It’s not exactly hard to find election coverage: You can pretty much look in any direction and it’ll be there. But the volume can be its own obstacle, making it difficult to cut through the commotion and find the specific information you’re looking for.
Here’s a guide to The Times’s coverage, no matter when, how or how often you want to consume it.
If you just want results …
There will be a results map on The New York Times’s home page throughout the night, with states colored blue or red as they are called for Joseph R. Biden Jr. or President Trump. You’ll be able to click on any state for more details.
Unlike on Election Days past, however, uncalled states will not be colored light blue or pink based on who is leading. That’s because the huge partisan split this year between mail-in ballots and in-person ballots is likely to skew the early results. A lead for either party in the initial count may be very misleading, so states won’t be colored until they’re officially called.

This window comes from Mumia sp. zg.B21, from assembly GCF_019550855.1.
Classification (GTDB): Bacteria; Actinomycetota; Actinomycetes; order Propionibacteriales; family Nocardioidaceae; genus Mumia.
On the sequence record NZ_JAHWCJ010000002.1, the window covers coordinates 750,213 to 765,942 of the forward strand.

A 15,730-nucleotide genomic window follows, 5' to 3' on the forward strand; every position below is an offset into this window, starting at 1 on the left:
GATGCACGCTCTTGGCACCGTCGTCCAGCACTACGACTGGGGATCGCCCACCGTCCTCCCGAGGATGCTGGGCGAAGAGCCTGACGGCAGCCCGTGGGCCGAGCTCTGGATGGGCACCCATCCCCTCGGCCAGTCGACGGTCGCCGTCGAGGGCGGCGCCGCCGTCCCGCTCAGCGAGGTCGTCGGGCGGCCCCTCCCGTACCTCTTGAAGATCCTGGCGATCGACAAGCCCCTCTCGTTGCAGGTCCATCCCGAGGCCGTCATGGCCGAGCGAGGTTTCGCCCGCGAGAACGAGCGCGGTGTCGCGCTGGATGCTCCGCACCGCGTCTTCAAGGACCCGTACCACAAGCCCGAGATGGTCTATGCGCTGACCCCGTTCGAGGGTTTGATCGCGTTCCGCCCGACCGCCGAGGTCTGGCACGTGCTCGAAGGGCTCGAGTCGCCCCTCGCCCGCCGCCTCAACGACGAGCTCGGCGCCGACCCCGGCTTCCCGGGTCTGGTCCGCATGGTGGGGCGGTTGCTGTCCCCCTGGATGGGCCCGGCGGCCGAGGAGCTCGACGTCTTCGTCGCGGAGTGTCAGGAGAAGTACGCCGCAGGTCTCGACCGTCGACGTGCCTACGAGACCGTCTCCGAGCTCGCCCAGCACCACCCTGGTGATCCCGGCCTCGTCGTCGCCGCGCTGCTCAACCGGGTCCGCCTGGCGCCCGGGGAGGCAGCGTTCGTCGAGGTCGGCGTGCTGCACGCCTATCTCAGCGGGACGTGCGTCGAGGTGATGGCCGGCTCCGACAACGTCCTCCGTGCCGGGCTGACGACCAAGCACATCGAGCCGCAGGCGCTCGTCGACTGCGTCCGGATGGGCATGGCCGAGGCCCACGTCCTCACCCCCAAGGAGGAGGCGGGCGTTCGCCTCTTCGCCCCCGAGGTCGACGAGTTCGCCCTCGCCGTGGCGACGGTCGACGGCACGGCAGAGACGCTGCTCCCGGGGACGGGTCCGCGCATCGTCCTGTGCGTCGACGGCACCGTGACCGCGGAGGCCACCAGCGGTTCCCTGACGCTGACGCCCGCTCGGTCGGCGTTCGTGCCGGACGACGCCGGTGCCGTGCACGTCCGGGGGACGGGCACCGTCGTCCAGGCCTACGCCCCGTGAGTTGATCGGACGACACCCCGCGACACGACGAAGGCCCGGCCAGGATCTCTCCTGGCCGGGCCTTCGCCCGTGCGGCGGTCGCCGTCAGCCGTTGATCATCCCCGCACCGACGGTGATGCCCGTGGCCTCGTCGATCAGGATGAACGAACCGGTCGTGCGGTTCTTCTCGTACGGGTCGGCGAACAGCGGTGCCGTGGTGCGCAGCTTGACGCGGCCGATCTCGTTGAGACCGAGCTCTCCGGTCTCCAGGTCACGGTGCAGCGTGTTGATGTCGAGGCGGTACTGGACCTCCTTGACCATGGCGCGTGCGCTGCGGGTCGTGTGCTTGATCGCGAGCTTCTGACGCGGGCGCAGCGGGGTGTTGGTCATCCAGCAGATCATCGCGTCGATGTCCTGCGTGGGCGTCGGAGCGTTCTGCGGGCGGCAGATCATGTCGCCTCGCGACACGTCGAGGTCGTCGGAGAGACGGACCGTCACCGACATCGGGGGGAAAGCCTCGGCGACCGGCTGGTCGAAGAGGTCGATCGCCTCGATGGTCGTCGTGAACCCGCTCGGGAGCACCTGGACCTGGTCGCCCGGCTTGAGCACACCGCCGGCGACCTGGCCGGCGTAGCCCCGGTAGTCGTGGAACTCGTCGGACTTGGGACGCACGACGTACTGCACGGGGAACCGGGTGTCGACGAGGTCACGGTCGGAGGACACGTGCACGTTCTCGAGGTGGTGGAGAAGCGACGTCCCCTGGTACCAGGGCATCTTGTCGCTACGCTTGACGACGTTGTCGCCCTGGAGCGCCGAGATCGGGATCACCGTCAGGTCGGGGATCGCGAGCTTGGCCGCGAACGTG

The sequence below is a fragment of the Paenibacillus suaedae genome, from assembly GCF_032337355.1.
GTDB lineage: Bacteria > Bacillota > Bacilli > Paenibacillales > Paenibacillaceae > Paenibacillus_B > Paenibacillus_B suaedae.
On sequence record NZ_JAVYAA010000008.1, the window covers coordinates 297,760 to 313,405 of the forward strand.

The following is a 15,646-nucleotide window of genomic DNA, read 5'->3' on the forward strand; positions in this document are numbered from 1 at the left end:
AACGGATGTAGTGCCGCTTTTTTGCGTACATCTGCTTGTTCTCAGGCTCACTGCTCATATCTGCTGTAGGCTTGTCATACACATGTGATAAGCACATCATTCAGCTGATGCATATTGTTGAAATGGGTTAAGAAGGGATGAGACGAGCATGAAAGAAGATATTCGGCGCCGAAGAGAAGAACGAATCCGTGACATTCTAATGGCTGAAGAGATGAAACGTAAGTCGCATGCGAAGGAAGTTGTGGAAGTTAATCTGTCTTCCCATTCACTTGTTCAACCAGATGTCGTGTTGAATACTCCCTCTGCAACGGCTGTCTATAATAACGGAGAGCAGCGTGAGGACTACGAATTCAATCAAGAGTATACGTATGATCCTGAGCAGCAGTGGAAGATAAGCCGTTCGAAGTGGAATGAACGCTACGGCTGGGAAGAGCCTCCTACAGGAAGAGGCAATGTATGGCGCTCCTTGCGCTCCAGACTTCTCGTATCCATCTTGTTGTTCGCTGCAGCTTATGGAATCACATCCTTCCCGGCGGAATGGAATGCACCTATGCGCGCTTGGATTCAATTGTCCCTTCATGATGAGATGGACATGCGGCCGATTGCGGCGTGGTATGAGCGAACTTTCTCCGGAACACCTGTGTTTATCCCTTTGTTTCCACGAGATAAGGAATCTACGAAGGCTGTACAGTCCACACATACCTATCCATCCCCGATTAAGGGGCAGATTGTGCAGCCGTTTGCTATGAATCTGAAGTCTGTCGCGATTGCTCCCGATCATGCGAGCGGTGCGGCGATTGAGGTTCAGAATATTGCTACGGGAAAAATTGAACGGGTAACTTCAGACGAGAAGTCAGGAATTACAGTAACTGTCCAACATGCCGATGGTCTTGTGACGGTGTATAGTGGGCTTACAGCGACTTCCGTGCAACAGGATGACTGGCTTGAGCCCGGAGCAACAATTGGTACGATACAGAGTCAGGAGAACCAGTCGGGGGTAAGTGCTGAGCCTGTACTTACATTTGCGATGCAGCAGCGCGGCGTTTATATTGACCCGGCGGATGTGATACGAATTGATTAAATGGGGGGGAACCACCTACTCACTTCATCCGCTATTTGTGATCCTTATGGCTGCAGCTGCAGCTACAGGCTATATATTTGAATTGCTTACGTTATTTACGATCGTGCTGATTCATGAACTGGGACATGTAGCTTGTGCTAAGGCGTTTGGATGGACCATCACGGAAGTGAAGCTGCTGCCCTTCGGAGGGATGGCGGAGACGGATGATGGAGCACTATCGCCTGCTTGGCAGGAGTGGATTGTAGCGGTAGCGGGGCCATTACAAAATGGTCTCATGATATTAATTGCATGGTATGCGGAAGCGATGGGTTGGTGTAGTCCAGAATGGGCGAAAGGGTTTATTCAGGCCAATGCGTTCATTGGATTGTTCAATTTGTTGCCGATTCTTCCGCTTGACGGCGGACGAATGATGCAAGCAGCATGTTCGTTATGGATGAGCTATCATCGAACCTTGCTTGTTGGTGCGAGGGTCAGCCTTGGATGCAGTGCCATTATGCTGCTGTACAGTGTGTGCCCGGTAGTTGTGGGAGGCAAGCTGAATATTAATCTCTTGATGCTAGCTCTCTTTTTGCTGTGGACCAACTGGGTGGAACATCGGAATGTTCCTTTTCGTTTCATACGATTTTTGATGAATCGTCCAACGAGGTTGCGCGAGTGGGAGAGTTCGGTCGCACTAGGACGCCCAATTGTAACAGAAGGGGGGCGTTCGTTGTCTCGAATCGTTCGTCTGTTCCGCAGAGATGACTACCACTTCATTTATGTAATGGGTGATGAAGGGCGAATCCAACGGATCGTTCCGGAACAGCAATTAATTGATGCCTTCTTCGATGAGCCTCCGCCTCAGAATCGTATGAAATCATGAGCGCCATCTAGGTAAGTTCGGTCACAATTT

And yes, the infamous needle will be back — but only for Florida, Georgia and North Carolina, because they’re the only swing states that are providing granular enough information for our experts to make educated projections of uncounted votes.
If you want constant updates …
Times reporters are live-blogging all day and night. This will be your one-stop shop for minute-by-minute updates: race calls, on-the-ground reporting from swing states, news about any voting issues or disruptions, and more.
Reporters will also be publishing frequent, brief analyses of how the night is unfolding.
If you want to check in every so often …
A separate group of Times journalists will be producing a live briefing from roughly 5 p.m. to 3 a.m. Eastern time. (Check back here at 5 for a link.) It will give you an overview of what’s happening in a variety of areas: the presidential race, Senate races, House races and the voting process itself.
This briefing won’t be as detailed or as fast-paced as the live-blog, but it will be updated regularly throughout the night so that every time you check in, you’ll be able to get up to speed quickly on what happened while you were gone.